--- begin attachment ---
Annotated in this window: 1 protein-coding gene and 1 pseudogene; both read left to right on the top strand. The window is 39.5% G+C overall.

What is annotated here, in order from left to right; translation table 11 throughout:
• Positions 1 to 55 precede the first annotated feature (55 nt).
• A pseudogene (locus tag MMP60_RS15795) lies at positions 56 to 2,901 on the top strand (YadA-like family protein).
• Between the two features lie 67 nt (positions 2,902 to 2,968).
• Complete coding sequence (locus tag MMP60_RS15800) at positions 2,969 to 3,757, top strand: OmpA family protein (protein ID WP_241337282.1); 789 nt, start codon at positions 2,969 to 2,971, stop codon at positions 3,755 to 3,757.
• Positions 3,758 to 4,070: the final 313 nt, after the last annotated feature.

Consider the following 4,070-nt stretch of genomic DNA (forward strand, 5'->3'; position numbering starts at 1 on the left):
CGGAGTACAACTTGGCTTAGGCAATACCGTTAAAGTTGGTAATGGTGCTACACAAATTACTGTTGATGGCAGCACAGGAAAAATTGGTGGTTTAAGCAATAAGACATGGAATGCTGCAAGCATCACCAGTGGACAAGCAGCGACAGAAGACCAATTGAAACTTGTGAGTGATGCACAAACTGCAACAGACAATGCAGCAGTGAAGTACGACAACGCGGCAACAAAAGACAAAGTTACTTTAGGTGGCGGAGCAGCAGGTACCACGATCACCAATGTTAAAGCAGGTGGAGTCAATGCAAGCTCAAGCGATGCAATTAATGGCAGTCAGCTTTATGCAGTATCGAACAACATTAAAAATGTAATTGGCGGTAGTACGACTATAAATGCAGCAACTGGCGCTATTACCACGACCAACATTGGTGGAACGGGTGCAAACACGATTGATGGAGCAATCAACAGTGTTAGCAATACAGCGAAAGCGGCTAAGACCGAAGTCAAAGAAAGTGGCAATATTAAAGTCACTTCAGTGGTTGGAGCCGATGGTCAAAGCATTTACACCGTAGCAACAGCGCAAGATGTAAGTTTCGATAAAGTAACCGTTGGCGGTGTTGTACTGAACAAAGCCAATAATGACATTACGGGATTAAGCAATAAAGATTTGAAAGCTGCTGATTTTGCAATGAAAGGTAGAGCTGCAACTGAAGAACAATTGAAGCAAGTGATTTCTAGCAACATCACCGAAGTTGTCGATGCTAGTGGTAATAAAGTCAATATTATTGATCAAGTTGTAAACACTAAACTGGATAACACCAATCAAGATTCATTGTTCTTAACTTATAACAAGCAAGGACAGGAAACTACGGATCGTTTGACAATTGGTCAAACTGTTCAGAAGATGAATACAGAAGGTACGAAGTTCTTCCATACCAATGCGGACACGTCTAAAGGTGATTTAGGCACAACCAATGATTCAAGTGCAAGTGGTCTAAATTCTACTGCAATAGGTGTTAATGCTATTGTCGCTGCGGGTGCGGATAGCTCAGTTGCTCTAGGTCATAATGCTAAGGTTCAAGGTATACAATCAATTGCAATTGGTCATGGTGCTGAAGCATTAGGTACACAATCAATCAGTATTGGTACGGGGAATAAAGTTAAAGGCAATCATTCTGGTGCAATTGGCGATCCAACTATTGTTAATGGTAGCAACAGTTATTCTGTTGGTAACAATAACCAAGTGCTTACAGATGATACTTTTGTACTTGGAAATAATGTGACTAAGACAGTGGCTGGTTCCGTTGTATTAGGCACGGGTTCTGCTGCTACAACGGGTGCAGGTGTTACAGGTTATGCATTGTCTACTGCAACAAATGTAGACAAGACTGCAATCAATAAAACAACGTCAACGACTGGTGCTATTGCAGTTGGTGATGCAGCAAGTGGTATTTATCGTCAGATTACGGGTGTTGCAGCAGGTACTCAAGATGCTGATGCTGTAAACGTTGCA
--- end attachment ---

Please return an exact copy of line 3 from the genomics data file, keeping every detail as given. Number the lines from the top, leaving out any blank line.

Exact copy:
• Positions 1 to 55 precede the first annotated feature (55 nt).